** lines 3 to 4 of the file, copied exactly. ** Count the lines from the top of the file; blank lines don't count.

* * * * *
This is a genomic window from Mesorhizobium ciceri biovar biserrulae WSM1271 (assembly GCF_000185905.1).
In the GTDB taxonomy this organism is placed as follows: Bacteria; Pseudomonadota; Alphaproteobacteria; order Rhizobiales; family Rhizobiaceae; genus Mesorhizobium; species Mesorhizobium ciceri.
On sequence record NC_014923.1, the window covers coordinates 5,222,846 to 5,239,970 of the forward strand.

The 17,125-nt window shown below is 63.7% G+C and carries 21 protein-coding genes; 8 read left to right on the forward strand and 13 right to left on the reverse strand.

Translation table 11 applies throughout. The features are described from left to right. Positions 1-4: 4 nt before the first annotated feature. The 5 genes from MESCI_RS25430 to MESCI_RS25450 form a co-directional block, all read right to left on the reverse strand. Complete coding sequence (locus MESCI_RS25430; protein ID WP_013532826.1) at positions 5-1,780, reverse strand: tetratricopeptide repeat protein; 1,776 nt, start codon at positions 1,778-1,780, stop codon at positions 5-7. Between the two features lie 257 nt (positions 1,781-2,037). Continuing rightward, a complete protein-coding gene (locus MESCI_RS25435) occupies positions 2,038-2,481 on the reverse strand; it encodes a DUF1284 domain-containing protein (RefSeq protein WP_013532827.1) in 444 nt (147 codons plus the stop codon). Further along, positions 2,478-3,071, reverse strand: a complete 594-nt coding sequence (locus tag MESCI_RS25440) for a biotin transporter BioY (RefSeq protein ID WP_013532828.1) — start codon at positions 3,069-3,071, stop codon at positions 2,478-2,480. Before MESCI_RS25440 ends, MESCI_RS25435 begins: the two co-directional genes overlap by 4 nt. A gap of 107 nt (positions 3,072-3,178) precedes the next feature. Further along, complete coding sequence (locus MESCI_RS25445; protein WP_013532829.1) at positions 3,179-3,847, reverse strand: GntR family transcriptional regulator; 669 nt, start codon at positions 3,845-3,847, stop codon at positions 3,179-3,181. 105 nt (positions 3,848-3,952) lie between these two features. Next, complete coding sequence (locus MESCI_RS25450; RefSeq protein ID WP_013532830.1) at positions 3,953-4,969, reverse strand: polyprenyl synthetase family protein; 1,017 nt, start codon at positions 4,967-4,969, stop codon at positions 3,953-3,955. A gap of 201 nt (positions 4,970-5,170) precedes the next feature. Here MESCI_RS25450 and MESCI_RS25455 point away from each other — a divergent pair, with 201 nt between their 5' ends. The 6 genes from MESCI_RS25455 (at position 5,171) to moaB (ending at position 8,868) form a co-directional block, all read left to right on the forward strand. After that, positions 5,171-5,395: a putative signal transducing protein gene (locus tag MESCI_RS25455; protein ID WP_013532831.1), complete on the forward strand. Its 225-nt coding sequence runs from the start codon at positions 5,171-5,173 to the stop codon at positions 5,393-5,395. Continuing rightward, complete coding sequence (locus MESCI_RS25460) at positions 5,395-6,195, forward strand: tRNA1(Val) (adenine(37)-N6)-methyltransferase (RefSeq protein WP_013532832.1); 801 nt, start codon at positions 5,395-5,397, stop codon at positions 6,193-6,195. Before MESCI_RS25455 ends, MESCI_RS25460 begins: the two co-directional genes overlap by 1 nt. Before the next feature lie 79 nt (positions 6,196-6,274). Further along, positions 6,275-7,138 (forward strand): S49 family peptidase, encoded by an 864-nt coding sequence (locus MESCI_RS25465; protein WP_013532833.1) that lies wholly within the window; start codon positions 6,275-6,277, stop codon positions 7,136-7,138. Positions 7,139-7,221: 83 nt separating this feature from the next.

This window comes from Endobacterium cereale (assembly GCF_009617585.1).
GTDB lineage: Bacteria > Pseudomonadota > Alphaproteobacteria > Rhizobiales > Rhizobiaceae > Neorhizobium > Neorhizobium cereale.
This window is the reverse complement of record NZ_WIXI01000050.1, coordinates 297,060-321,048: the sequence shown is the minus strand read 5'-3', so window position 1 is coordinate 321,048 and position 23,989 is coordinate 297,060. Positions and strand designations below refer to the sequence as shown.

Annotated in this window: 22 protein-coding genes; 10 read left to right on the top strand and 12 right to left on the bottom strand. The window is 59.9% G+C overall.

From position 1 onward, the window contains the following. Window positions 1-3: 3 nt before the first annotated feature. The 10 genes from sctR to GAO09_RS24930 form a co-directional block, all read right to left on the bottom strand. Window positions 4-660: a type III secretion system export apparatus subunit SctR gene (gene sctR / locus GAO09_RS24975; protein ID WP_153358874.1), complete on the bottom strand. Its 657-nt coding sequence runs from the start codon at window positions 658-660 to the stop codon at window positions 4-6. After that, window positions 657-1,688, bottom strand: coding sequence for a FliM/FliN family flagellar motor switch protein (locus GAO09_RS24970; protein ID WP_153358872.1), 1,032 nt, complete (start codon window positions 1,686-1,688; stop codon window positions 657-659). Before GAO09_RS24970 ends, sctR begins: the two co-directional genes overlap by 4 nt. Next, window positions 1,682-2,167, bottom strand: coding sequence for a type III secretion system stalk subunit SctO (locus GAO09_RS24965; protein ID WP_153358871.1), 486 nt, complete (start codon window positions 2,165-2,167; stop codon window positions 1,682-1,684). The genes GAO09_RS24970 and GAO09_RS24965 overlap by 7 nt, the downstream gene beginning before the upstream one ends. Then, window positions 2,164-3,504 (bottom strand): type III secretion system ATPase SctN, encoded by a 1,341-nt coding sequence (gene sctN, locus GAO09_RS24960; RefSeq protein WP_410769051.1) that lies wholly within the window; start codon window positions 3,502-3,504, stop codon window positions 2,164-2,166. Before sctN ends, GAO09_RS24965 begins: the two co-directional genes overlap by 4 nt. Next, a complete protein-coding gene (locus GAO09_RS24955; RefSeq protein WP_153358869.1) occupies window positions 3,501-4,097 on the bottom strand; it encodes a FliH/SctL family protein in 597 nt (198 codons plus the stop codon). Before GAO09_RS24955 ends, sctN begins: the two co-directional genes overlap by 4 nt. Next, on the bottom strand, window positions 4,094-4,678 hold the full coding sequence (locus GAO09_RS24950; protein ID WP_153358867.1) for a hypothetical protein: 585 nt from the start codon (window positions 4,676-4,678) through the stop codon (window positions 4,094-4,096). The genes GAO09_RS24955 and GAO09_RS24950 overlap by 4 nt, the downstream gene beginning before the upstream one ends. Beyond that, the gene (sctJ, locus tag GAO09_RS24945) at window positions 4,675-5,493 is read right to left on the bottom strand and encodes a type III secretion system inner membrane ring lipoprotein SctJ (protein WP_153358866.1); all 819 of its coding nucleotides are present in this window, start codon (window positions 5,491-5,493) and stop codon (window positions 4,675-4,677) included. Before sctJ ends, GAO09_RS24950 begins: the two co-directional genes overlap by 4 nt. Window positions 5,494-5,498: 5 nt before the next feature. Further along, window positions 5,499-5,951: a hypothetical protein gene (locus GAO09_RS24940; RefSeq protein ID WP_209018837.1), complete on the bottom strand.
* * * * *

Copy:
On sequence record NC_014923.1, the window covers coordinates 5,222,846 to 5,239,970 of the forward strand.

The 17,125-nt window shown below is 63.7% G+C and carries 21 protein-coding genes; 8 read left to right on the forward strand and 13 right to left on the reverse strand.